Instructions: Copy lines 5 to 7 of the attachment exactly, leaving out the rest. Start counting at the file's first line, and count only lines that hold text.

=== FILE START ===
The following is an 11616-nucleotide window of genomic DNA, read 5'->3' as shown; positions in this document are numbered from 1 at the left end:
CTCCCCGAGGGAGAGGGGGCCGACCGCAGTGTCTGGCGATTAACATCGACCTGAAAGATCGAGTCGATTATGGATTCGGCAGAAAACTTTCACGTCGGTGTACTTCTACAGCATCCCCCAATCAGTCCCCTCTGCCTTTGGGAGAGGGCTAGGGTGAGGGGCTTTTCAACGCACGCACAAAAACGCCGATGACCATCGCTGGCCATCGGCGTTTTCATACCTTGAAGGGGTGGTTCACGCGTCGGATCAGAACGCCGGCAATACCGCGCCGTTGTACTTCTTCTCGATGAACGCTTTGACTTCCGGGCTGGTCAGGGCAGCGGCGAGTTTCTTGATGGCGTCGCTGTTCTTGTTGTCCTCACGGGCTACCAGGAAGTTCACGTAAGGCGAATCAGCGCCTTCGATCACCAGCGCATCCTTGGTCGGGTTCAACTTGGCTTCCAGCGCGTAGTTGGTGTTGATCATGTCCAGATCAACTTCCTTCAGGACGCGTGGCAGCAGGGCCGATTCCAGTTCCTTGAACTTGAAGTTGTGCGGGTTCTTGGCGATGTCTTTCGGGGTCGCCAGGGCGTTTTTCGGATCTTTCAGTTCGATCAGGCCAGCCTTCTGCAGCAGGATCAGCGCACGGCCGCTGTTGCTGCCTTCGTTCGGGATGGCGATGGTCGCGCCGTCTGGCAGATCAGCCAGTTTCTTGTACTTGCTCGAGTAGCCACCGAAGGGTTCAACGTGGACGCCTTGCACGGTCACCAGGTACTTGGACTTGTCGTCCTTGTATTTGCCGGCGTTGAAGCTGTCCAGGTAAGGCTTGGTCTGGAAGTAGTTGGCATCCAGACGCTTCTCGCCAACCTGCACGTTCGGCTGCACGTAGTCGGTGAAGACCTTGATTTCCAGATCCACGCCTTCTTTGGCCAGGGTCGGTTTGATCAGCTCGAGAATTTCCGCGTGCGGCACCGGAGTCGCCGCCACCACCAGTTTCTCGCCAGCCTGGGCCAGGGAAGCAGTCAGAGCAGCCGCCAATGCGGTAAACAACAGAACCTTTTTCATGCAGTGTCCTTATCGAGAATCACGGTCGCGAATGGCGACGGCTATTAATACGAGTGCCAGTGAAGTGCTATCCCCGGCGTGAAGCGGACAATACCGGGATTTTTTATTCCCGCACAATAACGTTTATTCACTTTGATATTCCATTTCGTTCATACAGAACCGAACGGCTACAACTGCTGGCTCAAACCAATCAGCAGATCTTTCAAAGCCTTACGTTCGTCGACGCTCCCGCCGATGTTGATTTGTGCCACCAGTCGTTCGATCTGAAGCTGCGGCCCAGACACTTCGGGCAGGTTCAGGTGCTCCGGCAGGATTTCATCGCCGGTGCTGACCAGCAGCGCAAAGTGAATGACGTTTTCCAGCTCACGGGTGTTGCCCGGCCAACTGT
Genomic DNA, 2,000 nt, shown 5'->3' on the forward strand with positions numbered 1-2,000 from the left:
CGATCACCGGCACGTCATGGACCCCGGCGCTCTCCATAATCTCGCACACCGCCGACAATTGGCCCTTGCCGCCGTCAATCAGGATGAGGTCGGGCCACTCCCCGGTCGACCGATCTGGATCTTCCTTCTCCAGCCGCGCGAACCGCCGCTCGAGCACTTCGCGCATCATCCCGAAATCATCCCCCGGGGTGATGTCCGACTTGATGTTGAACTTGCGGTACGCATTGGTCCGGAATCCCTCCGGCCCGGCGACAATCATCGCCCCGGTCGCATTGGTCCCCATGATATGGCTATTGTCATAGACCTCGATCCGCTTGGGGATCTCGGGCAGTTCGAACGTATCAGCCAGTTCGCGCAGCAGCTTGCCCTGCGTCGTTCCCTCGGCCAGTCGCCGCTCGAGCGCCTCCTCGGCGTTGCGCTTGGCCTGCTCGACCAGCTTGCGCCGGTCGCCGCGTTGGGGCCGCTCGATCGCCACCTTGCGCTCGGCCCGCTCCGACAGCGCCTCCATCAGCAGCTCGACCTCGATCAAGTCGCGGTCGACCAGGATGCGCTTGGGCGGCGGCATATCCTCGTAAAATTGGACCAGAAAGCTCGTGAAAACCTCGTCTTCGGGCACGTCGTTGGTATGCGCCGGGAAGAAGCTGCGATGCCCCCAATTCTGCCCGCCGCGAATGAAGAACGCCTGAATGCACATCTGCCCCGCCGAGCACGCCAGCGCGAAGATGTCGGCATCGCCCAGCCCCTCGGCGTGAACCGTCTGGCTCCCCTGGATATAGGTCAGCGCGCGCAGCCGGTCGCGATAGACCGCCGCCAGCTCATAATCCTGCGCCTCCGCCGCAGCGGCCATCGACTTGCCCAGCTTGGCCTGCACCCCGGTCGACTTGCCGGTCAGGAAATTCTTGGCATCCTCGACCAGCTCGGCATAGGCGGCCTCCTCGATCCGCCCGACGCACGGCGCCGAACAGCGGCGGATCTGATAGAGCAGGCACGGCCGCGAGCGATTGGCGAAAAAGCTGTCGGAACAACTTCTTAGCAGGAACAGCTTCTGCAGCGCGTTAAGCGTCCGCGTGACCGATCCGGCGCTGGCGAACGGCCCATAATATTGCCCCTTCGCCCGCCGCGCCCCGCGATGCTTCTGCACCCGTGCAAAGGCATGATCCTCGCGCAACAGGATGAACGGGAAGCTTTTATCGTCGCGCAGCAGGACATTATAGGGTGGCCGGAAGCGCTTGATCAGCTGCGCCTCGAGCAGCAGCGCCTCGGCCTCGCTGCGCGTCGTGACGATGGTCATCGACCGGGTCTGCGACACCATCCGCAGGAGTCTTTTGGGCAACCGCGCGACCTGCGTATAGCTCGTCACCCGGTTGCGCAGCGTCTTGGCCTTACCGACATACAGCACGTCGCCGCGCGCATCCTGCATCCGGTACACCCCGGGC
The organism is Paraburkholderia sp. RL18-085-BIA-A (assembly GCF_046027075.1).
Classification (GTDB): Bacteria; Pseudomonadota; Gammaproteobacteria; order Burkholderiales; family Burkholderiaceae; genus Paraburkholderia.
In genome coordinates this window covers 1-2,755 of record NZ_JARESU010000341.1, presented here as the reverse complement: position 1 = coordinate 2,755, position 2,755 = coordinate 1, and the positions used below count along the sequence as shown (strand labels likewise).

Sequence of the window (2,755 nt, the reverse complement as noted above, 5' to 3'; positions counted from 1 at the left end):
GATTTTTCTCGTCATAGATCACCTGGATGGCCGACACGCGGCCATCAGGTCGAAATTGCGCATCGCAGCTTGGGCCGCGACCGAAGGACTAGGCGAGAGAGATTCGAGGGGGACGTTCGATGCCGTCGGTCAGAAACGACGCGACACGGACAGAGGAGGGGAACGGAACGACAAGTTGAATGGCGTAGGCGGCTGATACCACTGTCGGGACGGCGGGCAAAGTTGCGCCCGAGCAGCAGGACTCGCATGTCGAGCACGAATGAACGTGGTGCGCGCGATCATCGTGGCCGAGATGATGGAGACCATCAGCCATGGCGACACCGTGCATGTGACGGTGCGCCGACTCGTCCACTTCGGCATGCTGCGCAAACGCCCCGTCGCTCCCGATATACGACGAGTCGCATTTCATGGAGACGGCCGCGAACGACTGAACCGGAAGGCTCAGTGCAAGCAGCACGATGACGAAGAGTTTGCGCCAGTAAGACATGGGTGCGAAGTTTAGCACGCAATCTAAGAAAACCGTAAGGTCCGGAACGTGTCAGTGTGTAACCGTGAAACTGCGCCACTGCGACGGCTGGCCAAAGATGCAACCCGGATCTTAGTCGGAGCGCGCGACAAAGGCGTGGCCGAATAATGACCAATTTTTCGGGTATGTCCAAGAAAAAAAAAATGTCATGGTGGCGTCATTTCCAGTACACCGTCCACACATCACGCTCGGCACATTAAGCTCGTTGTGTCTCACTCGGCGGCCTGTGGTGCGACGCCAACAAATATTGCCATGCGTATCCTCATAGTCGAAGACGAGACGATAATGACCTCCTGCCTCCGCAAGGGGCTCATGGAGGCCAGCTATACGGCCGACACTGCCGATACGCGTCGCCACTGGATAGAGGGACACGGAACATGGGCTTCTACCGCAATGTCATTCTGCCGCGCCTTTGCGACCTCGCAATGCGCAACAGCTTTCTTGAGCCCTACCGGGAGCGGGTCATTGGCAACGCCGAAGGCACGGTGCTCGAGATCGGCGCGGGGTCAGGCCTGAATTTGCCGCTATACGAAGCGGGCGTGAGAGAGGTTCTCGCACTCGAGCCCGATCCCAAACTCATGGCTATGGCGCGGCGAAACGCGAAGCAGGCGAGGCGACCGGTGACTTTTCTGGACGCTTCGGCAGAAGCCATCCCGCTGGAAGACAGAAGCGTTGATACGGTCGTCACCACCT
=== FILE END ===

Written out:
The organism is Paraburkholderia sp. RL18-085-BIA-A (assembly GCF_046027075.1).
Classification (GTDB): Bacteria; Pseudomonadota; Gammaproteobacteria; order Burkholderiales; family Burkholderiaceae; genus Paraburkholderia.
In genome coordinates this window covers 1-2,755 of record NZ_JARESU010000341.1, presented here as the reverse complement: position 1 = coordinate 2,755, position 2,755 = coordinate 1, and the positions used below count along the sequence as shown (strand labels likewise).